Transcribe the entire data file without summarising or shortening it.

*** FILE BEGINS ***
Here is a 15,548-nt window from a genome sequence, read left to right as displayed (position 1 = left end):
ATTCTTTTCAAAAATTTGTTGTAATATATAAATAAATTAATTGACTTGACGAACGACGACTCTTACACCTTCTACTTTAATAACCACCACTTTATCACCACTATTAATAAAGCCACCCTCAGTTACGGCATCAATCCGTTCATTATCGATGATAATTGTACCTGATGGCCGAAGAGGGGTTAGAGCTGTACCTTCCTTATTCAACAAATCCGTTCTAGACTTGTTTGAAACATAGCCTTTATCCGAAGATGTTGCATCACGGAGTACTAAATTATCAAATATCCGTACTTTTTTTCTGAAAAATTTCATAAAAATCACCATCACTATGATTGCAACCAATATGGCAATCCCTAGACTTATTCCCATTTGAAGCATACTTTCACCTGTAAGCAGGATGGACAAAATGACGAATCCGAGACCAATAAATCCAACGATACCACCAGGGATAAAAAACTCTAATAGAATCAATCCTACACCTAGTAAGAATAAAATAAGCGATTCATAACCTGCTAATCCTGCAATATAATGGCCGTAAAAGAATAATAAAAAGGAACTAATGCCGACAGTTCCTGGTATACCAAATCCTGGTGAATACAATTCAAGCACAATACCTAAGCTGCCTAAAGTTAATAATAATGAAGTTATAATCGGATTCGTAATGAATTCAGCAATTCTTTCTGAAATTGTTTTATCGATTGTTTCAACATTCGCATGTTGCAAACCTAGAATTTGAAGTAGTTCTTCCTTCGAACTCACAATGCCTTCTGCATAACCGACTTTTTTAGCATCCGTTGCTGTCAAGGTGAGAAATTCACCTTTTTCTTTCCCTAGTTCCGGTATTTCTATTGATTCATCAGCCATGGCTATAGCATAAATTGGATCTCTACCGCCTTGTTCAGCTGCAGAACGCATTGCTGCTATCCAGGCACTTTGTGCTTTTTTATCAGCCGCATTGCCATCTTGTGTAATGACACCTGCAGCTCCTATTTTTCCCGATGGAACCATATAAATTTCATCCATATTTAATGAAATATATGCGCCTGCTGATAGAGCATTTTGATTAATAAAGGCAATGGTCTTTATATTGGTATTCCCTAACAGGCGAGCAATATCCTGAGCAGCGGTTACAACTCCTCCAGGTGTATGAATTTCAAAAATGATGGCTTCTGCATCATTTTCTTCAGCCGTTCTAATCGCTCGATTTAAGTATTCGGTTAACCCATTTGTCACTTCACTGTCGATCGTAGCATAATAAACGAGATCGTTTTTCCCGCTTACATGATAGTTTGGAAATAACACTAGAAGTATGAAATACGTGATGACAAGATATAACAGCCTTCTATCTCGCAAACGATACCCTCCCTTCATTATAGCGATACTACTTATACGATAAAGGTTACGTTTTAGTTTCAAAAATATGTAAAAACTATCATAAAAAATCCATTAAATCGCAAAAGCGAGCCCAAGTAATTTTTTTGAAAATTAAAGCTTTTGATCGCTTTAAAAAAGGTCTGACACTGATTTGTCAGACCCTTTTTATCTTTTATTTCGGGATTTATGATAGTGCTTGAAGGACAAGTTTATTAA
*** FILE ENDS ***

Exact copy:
Here is a 15,548-nt window from a genome sequence, read left to right as displayed (position 1 = left end):
ATTCTTTTCAAAAATTTGTTGTAATATATAAATAAATTAATTGACTTGACGAACGACGACTCTTACACCTTCTACTTTAATAACCACCACTTTATCACCACTATTAATAAAGCCACCCTCAGTTACGGCATCAATCCGTTCATTATCGATGATAATTGTACCTGATGGCCGAAGAGGGGTTAGAGCTGTACCTTCCTTATTCAACAAATCCGTTCTAGACTTGTTTGAAACATAGCCTTTATCCGAAGATGTTGCATCACGGAGTACTAAATTATCAAATATCCGTACTTTTTTTCTGAAAAATTTCATAAAAATCACCATCACTATGATTGCAACCAATATGGCAATCCCTAGACTTATTCCCATTTGAAGCATACTTTCACCTGTAAGCAGGATGGACAAAATGACGAATCCGAGACCAATAAATCCAACGATACCACCAGGGATAAAAAACTCTAATAGAATCAATCCTACACCTAGTAAGAATAAAATAAGCGATTCATAACCTGCTAATCCTGCAATATAATGGCCGTAAAAGAATAATAAAAAGGAACTAATGCCGACAGTTCCTGGTATACCAAATCCTGGTGAATACAATTCAAGCACAATACCTAAGCTGCCTAAAGTTAATAATAATGAAGTTATAATCGGATTCGTAATGAATTCAGCAATTCTTTCTGAAATTGTTTTATCGATTGTTTCAACATTCGCATGTTGCAAACCTAGAATTTGAAGTAGTTCTTCCTTCGAACTCACAATGCCTTCTGCATAACCGACTTTTTTAGCATCCGTTGCTGTCAAGGTGAGAAATTCACCTTTTTCTTTCCCTAGTTCCGGTATTTCTATTGATTCATCAGCCATGGCTATAGCATAAATTGGATCTCTACCGCCTTGTTCAGCTGCAGAACGCATTGCTGCTATCCAGGCACTTTGTGCTTTTTTATCAGCCGCATTGCCATCTTGTGTAATGACACCTGCAGCTCCTATTTTTCCCGATGGAACCATATAAATTTCATCCATATTTAATGAAATATATGCGCCTGCTGATAGAGCATTTTGATTAATAAAGGCAATGGTCTTTATATTGGTATTCCCTAACAGGCGAGCAATATCCTGAGCAGCGGTTACAACTCCTCCAGGTGTATGAATTTCAAAAATGATGGCTTCTGCATCATTTTCTTCAGCCGTTCTAATCGCTCGATTTAAGTATTCGGTTAACCCATTTGTCACTTCACTGTCGATCGTAGCATAATAAACGAGATCGTTTTTCCCGCTTACATGATAGTTTGGAAATAACACTAGAAGTATGAAATACGTGATGACAAGATATAACAGCCTTCTATCTCGCAAACGATACCCTCCCTTCATTATAGCGATACTACTTATACGATAAAGGTTACGTTTTAGTTTCAAAAATATGTAAAAACTATCATAAAAAATCCATTAAATCGCAAAAGCGAGCCCAAGTAATTTTTTTGAAAATTAAAGCTTTTGATCGCTTTAAAAAAGGTCTGACACTGATTTGTCAGACCCTTTTTATCTTTTATTTCGGGATTTATGATAGTGCTTGAAGGACAAGTTTATTAA